Personal Axioms

Adar Kahiri
Published: June 4, 2020
Last Updated: June 4, 2020

Table of Contents

  1. Introduction


Ever since I can remember, I've questioned the orthodoxy around me. It started with questioning the existence of a God, which my family assured me was real, and has progressed to questioning all sorts of opinions, ideologies, and beliefs.

While I have a few deeply held convictions, most of my opinions are loosely-held, and often I have a hard time forming opinions which I consider a truly fair conclusion to a rigorous analysis of the issues at hand.

In fact, I've often wondered how people manage to have so many strongly-held views about all sorts of topics. Unsurprisingly, the answer is that many, if not most people1 don't actually take the time to think deeply about their opinions, and instead simply parrot things they've heard someone say or read in some article. They might have taken the time to think more deeply about a few issues, most of which probably affect them, but no more.

The obvious reason for why this happens is because it takes a lot of effort to develop a nuanced opinion about any issue, let alone all of the points of contention, political and otherwise, which we face on a daily basis.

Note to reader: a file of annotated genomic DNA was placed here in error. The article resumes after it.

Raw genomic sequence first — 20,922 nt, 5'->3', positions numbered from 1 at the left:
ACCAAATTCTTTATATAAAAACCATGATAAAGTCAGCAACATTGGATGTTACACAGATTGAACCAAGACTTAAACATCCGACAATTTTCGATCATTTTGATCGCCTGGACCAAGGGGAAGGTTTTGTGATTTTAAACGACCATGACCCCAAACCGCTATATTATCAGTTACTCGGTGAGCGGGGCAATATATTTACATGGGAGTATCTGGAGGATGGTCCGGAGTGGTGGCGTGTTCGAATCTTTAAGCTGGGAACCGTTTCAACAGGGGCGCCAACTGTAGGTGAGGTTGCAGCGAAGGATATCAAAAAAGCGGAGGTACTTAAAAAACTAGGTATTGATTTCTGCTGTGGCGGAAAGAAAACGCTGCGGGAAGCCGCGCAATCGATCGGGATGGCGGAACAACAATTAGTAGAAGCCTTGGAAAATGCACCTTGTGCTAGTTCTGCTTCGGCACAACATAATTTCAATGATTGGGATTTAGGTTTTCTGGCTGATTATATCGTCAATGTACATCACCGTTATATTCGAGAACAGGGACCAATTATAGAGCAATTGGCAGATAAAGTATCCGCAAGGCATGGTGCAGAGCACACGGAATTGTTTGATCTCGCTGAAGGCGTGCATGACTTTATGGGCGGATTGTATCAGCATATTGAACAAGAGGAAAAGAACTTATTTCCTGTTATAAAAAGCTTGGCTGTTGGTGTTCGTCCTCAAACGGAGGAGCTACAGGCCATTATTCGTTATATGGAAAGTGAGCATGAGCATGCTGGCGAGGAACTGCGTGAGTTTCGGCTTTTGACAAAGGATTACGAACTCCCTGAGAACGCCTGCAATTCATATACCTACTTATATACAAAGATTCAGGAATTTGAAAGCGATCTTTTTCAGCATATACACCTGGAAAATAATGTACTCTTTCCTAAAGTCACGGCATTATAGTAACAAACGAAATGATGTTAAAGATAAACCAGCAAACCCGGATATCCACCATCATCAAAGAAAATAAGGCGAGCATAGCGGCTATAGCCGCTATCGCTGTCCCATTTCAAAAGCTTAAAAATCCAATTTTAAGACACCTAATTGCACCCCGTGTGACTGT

And so, in an effort to reduce the time and effort it takes me to form nuanced opinions about various things, I've decided to try something new.

I figured that if I could develop a set of personal axioms which I can then just assume are true in any given situation, that would greatly expedite the process of reasoning through the situation and coming to a conclusion.

Granted, this isn't a particularly novel idea. 'Personal/company values' are a common notion, Ray Dalio has essentially built his brand upon the idea of 'personal and career principles', and all sorts of philosophies most certainly operate on a set of axioms.

Despite all of this, I still think this is an idea worth pursuing for a number of reasons:

  1. Not knowing much about philosophy, I'm in a somewhat good position to arrive at conclusions which are less tainted by the thoughts of others. This isn't to say that my conclusions will be better than those of philosophical giants, of course, but that it will force me to come up with my own methods for analyzing the world, which I think is valuable.
  2. If I succeed, I'll have a really awesome framework for developing opinions.

This is a project that will take a while, and so I'll be continuously adding new axioms onto this compilation as I develop them. If you happen to read this and have thoughts, I'd love to hear them :).

1. Including myself, though I'd like to believe I think about things at least somewhat deeply.